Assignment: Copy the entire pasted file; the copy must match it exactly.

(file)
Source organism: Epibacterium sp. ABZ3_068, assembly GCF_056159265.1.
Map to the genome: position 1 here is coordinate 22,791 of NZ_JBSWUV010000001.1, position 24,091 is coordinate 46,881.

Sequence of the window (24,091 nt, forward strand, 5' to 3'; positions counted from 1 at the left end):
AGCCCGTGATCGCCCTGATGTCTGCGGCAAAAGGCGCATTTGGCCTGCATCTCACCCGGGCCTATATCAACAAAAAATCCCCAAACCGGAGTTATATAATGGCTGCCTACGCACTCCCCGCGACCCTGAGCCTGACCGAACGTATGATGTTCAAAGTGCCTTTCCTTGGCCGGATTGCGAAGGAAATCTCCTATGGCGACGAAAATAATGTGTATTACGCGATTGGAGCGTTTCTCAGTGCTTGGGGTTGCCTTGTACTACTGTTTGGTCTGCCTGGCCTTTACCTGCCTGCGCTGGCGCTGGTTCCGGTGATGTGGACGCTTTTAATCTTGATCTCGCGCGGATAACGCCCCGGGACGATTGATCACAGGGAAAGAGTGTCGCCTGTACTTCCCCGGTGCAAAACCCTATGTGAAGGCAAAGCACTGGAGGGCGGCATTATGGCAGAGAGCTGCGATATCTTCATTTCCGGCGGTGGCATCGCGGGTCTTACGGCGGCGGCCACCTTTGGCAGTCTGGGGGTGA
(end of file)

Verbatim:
Source organism: Epibacterium sp. ABZ3_068, assembly GCF_056159265.1.
Map to the genome: position 1 here is coordinate 22,791 of NZ_JBSWUV010000001.1, position 24,091 is coordinate 46,881.

Sequence of the window (24,091 nt, forward strand, 5' to 3'; positions counted from 1 at the left end):
AGCCCGTGATCGCCCTGATGTCTGCGGCAAAAGGCGCATTTGGCCTGCATCTCACCCGGGCCTATATCAACAAAAAATCCCCAAACCGGAGTTATATAATGGCTGCCTACGCACTCCCCGCGACCCTGAGCCTGACCGAACGTATGATGTTCAAAGTGCCTTTCCTTGGCCGGATTGCGAAGGAAATCTCCTATGGCGACGAAAATAATGTGTATTACGCGATTGGAGCGTTTCTCAGTGCTTGGGGTTGCCTTGTACTACTGTTTGGTCTGCCTGGCCTTTACCTGCCTGCGCTGGCGCTGGTTCCGGTGATGTGGACGCTTTTAATCTTGATCTCGCGCGGATAACGCCCCGGGACGATTGATCACAGGGAAAGAGTGTCGCCTGTACTTCCCCGGTGCAAAACCCTATGTGAAGGCAAAGCACTGGAGGGCGGCATTATGGCAGAGAGCTGCGATATCTTCATTTCCGGCGGTGGCATCGCGGGTCTTACGGCGGCGGCCACCTTTGGCAGTCTGGGGGTGA